What tree is this?

Sorry I am a novice here - what tree is it in NJ (it seems to be very common) where the bark is deep and brown like oak at the bottom, with a transition to a smooth, light, distinct gray around half way up to the top?
Thanks!
Dean
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Maybe post a picture of it in alt.binaries.pictures.woodworking?

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Very mature sycamores might look that way, though the transition to gray goes through mottling, scaling bark and some shades of green and white in the bark. Are they found mostly along rivers, ponds, etc.?
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No they are in regular forest areas. They are quite distinct, and I am learning to recognize trees now but its still winter so its hard! Its not sycamore though, I know that.
Thanks for the binaries mention, I didn't even know there was such a place to post pics!
Dean
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On Sun, 27 Feb 2005 19:38:01 -0800, snipped-for-privacy@yahoo.com wrote:

Maple? Poplar (cottonwood)?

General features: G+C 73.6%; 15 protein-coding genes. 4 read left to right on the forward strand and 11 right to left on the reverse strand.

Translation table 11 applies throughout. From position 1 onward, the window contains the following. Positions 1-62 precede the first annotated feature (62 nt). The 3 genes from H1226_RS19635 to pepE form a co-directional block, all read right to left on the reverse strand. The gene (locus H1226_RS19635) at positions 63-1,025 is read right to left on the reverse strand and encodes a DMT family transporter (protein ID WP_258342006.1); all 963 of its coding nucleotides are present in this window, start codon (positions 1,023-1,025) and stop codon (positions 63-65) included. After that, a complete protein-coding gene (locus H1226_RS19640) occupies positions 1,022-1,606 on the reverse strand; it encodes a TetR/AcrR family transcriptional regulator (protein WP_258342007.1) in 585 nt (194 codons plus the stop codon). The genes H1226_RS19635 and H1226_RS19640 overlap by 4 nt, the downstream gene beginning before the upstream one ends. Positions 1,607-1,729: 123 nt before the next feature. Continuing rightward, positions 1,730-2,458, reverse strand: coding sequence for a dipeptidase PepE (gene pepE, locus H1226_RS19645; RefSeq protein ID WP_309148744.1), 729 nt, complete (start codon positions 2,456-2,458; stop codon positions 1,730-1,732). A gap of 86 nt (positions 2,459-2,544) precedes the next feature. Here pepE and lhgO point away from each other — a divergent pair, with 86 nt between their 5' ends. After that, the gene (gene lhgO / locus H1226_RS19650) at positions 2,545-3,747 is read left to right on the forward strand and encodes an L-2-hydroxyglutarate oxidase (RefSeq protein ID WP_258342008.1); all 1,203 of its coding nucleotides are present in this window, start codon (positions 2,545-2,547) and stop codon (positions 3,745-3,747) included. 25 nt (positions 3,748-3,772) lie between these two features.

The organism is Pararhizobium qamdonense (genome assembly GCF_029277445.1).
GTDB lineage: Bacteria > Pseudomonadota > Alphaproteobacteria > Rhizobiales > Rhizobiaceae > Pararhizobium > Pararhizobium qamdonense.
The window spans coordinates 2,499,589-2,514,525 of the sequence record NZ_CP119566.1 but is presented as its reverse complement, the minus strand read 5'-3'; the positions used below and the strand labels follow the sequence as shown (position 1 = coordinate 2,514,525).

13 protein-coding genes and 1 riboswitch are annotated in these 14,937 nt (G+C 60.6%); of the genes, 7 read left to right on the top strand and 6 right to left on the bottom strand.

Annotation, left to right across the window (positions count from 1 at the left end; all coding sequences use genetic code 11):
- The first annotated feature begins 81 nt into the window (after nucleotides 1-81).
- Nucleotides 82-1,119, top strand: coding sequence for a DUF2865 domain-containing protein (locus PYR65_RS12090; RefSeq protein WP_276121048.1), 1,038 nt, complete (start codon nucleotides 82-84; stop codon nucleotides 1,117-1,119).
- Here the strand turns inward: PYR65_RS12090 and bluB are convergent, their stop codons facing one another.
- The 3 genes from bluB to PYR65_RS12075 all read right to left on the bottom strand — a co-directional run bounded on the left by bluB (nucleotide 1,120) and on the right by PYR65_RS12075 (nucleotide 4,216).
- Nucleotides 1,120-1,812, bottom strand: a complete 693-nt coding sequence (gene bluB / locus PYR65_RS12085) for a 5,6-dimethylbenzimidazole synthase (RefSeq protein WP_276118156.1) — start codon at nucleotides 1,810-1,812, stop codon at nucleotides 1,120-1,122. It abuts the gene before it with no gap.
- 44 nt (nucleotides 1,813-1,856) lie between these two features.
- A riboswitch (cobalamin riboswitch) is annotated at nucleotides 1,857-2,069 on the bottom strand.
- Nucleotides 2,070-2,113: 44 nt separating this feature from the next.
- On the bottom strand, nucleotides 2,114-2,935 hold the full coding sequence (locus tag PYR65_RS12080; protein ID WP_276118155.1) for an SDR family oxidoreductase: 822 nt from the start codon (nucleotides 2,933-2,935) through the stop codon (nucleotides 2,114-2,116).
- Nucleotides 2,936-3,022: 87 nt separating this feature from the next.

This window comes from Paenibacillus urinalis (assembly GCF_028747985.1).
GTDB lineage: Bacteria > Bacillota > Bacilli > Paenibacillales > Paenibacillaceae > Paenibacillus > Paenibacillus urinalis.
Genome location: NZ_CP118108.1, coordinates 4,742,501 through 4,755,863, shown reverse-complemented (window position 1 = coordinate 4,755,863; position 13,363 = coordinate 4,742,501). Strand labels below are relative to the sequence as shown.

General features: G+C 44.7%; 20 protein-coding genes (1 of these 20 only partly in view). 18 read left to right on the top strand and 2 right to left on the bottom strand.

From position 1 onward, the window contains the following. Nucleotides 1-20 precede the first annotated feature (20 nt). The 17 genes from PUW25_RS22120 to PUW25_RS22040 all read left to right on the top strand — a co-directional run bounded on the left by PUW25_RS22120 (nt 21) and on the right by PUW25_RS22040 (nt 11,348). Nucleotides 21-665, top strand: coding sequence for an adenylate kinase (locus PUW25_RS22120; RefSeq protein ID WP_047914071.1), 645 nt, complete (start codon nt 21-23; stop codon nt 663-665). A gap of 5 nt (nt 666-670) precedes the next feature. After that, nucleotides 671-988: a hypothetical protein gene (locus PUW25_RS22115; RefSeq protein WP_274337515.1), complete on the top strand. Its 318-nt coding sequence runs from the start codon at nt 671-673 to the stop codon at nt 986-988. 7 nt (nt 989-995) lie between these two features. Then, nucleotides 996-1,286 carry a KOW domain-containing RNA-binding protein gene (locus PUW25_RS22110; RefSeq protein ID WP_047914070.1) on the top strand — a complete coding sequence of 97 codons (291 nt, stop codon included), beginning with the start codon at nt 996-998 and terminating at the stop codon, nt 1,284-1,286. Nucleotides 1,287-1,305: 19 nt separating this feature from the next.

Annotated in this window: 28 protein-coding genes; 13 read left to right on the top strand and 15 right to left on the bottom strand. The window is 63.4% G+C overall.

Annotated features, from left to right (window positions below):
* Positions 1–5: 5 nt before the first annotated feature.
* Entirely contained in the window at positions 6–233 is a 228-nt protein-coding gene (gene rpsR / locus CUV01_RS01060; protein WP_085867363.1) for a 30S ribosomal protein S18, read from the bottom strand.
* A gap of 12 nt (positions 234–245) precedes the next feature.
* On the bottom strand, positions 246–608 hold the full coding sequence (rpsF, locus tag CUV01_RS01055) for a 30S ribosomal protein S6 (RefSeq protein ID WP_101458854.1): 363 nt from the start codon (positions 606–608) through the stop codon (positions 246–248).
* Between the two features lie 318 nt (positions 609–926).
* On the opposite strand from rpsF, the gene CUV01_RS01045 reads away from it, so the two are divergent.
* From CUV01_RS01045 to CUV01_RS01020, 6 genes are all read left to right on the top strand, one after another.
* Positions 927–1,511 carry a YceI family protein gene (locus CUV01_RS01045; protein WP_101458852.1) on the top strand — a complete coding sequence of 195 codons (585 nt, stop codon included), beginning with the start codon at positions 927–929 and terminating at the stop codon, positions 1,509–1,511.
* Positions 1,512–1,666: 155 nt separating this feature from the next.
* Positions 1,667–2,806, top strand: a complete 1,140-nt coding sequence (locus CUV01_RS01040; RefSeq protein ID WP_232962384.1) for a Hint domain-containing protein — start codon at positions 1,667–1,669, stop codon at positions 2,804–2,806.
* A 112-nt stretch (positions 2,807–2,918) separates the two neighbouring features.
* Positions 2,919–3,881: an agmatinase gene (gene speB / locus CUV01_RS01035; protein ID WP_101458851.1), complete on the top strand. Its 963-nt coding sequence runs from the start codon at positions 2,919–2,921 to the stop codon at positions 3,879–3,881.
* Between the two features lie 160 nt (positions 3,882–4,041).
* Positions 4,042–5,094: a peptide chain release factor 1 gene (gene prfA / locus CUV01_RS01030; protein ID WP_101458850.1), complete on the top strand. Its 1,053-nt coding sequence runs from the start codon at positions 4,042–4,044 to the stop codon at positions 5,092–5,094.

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Luigi
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Not maple - maples don't change color going up like that.
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" snipped-for-privacy@yahoo.com" wrote:

Nor do cottonwoods...and while not knowledgeable about NJ, I've seen few, if any, cottonwoods east of the Mississippi--at least what we know as cottonwood.
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On Tue, 01 Mar 2005 08:50:29 -0600, Duane Bozarth wrote:

Memory could be failing me and I haven't lived back east in more than 15 years, but I do seem to remember maples going from rugged bark at the bottom to smooth greyish on the limbs and upper trunk.

Eastern Cottonwood (Populus deltoides) Very rugged deeply furrowed bark at the bottom, going to smooth greenish grey. Again, IIRC.
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Luigi Zanasi wrote:

Hmmm...don't know it. Mayhaps that's one of the ones there I didn't know. Since it isn't a "wood" tree at all, I've never looked at it much so don't even no the botannical name for the ones we have here. Nice, attractive tree in a place where trees are few and far between, though. I'll have to go look it up.
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